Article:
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While climate change may still be a disputed topic in the political realm, insurers have been aware of the risks posed by it for years.
More than half of U.S. state insurance regulators believe that climate change will likely have a high or extremely high impact on both the future scope of insurance coverage and the related underwriting assumptions, a Deloitte Center for Financial Services survey found.
In addition, the National Oceanic and Atmospheric Administration estimates that U.S. residents experienced 20 separate major weather and climate disasters in 2021, at a cost of $145 billion. The American Meteorological Society, which publishes an annual review of extreme events and their connection to climate change, has found that many extreme weather events have been affected by climate change.
Although climate change poses several threats, rising water levels is the most pressing facing many communities. Higher sea levels bring more storm surge, higher risks of flooding, saltwater intrusion and other destructive consequences. Meanwhile, as our atmosphere warms, it can hold more moisture, meaning more rain during a rainstorm. Combine those more intense rainfalls with the non-permeable surfaces that characterize modern towns and cities, and we see increased flooding.
Rising sea levels have received much of the focus in climate change discussions. While the global sea level rose approximately 6.7 inches in the 20th century, compared with the previous century — with an evident acceleration since the early 1990s — regional sea level rise was more or less than that average depending on several factors. In parts of the Northeast, sea levels have already risen up to 16 inches in the past century, with that rise expected to continue.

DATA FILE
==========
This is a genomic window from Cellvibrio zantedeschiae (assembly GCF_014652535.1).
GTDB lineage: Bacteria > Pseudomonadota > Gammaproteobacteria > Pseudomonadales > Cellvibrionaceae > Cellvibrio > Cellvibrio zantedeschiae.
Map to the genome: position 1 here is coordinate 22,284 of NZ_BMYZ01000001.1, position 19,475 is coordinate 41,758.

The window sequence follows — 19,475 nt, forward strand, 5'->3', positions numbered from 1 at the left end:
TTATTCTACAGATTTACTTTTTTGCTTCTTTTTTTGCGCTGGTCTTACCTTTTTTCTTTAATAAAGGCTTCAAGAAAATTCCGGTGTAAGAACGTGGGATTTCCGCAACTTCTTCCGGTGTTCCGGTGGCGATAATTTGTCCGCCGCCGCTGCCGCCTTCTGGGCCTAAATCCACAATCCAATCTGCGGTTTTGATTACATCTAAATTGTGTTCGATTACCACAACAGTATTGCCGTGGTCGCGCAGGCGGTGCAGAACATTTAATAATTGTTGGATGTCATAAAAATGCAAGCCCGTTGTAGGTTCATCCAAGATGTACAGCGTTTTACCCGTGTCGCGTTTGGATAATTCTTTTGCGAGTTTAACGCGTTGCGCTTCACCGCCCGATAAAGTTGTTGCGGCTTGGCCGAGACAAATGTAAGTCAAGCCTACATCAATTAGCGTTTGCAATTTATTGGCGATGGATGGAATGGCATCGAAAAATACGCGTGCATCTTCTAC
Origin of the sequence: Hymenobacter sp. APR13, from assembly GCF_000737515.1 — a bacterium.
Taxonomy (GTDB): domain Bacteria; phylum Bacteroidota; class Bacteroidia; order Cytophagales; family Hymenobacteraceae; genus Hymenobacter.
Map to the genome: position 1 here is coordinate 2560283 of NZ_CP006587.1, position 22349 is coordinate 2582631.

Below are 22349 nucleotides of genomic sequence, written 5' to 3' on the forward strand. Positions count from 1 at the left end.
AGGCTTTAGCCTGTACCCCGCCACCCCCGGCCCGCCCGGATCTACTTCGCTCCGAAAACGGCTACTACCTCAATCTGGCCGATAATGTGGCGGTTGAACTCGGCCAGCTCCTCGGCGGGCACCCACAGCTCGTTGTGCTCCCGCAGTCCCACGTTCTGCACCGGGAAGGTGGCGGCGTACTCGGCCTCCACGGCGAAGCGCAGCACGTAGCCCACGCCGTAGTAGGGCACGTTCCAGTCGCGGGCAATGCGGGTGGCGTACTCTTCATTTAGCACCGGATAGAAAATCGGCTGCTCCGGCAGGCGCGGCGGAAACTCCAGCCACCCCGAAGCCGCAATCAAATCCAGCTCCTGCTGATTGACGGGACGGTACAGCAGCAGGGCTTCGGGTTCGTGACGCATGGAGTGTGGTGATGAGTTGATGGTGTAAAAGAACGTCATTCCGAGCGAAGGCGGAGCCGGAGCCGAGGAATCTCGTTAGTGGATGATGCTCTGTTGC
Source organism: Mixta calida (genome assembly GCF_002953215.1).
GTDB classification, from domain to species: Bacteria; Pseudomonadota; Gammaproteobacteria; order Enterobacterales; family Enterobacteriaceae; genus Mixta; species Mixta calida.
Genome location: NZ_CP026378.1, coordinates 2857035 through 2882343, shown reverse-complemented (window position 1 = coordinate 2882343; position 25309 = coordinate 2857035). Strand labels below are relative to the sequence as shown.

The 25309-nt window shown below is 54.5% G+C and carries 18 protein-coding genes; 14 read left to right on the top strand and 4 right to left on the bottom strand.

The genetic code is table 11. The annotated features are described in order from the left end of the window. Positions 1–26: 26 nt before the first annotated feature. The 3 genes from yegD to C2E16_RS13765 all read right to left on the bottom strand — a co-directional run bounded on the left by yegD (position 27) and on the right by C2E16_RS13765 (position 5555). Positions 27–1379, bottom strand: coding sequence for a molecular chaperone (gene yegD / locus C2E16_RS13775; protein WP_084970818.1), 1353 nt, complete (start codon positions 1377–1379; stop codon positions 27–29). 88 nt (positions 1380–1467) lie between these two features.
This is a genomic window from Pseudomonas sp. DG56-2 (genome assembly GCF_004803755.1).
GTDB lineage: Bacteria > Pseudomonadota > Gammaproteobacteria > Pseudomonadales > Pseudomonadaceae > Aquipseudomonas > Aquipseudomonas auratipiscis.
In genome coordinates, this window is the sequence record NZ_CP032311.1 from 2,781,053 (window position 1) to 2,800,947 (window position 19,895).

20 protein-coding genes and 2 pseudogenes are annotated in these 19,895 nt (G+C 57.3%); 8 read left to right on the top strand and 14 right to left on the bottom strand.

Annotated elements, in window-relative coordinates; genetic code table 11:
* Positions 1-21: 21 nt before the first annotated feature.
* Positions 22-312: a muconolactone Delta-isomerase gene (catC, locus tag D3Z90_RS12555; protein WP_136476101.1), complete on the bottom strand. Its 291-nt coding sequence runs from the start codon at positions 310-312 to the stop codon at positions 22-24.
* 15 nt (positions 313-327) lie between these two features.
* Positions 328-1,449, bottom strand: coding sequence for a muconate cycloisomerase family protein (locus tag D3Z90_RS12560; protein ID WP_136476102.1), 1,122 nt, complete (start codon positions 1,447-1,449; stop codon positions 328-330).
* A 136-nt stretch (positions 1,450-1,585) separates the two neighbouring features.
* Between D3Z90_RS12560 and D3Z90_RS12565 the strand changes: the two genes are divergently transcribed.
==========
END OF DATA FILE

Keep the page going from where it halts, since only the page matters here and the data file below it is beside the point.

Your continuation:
Nor are inland areas immune from climate change-related water damage. The Third National Climate Assessment from the U.S. Global Change Research Program reported that rainfall events have become heavier and more frequent. These increases have been greatest in the Northeast, Midwest and upper Great Plains — with an increase in flooding in those same areas. The past two years have demonstrated the unfortunate new reality we face, as heavy rainfalls first devastated Tennessee, where flooding killed 28 people. Hurricane Ida was the second most damaging hurricane to make landfall in the United States, causing at least $75 billion in damage and 95 deaths and shutting down much of the New York City subway and nearby public transit systems. The recent tragic flooding in Kentucky is yet another example of what is becoming a far too common experience for too many people. Inland flooding is also estimated to be the most costly of severe weather events, with an average price tag of $6.9 billion per year. Most building codes are not equipped to handle climate change’s financial consequences. They set the minimum requirements, are updated infrequently and are based on historical climate data instead of future climate estimates. Likewise, flood maps issued by the Federal Emergency Management Agency are based on historical flooding data. Such flood maps ignore the importance of evaluating and disclosing future flood risks. These failures not only increase the risk of damage to lives and buildings but may also affect buildings’ values. A 2020 study concluded that homes vulnerable to flooding are currently overvalued by $34 billion, potentially impacting the future stability of real estate markets.
Until there are binding government requirements, it is up to project developers, engineers and contractors — along with their insurers — to understand the financial risks projects face due to climate change. Planning with future climate estimates in mind and incorporating resilience above and beyond what building codes require will be crucial.